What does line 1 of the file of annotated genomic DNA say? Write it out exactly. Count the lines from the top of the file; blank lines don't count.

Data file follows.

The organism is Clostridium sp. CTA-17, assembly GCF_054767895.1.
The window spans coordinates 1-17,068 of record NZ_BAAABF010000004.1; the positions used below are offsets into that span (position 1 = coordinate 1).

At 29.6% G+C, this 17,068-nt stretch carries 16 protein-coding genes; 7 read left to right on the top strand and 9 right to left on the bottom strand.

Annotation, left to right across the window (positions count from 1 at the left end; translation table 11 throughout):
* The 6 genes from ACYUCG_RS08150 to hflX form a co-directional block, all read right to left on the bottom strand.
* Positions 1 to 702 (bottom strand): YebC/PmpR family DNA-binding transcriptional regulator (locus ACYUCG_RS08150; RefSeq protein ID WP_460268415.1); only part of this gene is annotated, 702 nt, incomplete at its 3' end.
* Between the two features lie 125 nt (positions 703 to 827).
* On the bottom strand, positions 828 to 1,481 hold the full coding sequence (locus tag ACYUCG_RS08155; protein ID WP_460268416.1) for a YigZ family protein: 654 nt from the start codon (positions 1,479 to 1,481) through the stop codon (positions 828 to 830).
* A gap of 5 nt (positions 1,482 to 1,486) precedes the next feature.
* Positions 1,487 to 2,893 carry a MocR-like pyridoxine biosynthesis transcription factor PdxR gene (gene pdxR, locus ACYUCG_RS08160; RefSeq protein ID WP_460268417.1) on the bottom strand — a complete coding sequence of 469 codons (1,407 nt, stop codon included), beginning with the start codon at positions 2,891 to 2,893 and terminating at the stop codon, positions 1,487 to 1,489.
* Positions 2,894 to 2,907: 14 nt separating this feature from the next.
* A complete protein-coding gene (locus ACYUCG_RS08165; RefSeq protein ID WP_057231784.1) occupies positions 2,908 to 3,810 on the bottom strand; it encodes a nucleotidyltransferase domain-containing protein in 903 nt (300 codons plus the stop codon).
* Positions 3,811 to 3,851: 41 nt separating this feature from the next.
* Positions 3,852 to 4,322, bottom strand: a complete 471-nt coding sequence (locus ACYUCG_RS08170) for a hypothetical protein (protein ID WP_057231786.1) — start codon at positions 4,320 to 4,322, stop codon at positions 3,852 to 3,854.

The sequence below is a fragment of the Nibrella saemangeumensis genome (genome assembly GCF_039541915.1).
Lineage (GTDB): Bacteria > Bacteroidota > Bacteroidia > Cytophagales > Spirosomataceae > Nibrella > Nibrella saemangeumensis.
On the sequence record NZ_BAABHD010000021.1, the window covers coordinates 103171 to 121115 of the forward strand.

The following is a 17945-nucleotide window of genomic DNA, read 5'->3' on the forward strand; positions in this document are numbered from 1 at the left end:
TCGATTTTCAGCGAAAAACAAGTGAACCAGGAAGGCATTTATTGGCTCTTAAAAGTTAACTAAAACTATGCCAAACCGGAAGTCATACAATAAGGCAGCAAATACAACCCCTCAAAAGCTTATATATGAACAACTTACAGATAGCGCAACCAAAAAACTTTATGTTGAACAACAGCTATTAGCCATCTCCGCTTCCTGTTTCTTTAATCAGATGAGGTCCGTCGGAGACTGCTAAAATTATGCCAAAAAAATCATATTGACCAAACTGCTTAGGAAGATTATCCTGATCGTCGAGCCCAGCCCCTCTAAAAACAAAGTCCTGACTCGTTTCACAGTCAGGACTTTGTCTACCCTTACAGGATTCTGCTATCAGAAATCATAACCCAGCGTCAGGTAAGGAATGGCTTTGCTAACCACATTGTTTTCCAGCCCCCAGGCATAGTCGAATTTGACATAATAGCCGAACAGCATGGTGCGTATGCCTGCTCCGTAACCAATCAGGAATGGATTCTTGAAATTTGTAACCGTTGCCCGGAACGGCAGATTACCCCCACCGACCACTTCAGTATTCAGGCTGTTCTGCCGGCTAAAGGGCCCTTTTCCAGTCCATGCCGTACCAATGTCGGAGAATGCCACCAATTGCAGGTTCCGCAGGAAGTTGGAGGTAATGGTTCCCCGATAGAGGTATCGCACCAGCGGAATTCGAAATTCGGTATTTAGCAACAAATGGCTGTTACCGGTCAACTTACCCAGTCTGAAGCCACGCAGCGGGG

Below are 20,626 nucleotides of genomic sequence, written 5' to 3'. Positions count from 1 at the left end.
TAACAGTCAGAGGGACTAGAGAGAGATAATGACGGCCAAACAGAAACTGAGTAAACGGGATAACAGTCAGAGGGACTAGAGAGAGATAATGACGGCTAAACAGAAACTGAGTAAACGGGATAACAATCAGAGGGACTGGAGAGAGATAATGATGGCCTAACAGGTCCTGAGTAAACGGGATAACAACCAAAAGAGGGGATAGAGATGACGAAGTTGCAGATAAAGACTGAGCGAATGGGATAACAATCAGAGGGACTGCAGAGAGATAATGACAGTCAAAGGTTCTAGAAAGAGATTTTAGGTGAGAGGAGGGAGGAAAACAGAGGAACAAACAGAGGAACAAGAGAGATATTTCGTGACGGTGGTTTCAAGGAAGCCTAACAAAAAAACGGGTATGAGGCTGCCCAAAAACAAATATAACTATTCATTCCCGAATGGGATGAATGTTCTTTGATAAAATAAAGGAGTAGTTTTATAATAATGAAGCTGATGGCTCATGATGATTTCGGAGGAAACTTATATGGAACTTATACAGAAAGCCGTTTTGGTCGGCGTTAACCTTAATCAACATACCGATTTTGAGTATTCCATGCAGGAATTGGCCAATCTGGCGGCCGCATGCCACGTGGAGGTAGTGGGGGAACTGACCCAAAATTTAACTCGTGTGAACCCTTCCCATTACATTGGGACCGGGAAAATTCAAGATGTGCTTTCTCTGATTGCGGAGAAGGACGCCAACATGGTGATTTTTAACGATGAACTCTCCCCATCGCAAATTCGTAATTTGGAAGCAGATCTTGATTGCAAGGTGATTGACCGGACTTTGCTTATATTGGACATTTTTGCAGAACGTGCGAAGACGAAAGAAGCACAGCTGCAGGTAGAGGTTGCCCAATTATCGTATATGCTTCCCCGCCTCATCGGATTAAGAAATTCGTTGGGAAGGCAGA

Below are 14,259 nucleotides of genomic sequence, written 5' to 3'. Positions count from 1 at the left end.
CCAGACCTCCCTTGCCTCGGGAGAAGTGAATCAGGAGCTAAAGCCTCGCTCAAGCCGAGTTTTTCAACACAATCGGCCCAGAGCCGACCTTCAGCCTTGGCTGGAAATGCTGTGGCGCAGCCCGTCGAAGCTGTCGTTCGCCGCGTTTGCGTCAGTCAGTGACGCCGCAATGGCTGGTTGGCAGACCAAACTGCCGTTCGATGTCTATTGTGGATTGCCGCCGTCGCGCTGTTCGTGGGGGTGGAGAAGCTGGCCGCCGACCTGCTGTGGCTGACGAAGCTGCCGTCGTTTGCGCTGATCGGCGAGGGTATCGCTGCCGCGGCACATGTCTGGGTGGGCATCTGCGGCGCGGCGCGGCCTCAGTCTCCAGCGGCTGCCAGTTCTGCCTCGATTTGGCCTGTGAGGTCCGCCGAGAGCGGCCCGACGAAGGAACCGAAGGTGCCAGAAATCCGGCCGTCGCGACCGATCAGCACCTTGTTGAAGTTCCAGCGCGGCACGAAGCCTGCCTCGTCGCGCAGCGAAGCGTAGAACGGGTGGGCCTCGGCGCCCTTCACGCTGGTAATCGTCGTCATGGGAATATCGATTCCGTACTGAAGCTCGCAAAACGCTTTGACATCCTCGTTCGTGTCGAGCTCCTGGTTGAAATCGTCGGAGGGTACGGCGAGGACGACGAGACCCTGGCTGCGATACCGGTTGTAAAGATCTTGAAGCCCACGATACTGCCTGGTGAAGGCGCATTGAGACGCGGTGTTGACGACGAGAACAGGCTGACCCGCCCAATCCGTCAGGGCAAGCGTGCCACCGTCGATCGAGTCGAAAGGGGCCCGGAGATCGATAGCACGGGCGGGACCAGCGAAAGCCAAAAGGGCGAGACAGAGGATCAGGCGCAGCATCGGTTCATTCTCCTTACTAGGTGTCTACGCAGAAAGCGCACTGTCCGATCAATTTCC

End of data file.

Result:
The organism is Clostridium sp. CTA-17, assembly GCF_054767895.1.